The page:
“Finding balance between art making and my full-time teaching job is one of my major goals moving forward, and one of my current challenges. As my business grows, I am trying to embrace the natural ebb and flow of studio production to accommodate demanding times within the school year. I do my best to plan ahead and try to schedule large artistic undertakings in-between events like student art shows, competitions, and AP portfolio submissions. I keep a calendar in my sketchbook, where I write down artistic goals and time frames. I’ve found that committing to outside deadlines (art fairs, group and individual shows, galleries drop-offs, etc.) pushes me to most efficiently prioritize my time outside of my teaching job.”
"I say yes and commit myself to art shows and projects before I can talk myself out of it. If I have a deadline to meet, it ensures that I make time for my art. I work project to project, deadline to deadline. Even if the next deadline is just a critique night with friends, or one piece for a show, or a proposal for a public art project that I probably won’t get, it keeps me going."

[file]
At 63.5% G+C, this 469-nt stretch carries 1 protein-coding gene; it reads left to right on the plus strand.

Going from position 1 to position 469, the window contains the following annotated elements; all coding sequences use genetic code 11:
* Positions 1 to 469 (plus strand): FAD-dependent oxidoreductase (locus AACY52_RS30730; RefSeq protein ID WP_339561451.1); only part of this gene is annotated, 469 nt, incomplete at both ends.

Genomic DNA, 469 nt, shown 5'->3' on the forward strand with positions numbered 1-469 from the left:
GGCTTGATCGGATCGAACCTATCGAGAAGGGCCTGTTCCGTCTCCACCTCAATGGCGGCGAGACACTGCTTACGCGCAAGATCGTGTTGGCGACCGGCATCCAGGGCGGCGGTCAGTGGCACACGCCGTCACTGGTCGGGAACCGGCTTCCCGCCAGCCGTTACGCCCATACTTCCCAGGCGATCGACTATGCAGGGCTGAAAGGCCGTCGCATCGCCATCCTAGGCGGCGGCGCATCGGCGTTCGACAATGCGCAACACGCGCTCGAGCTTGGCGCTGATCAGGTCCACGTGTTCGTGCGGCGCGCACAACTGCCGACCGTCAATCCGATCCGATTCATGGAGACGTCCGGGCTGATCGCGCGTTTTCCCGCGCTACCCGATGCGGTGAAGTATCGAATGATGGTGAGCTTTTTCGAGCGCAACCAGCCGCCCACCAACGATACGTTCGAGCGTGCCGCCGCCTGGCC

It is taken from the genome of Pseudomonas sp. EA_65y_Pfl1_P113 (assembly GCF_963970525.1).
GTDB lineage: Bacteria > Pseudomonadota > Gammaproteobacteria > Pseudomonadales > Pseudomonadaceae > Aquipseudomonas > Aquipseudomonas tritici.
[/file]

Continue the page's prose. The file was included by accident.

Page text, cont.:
-Michelle Montrose Larsen
"When I graduated college, I was painting mostly in oil. Reality soon set in that if I wanted to produce a lot of work, I would need to switch to acrylic for the sake of time. I would also have to simplify my subject matter. I made a lofty goal to produce a certain number of paintings per year. Every day after school, I paint for around three hours. In the summer, I paint full time. The first few years were difficult. Being a new teacher required a lot of extra time doing school stuff. After about three years, I found the balance I was looking for and have been able to reach my painting goal every year since. I still like to paint in oil once in a while, but have grown to love acrylic."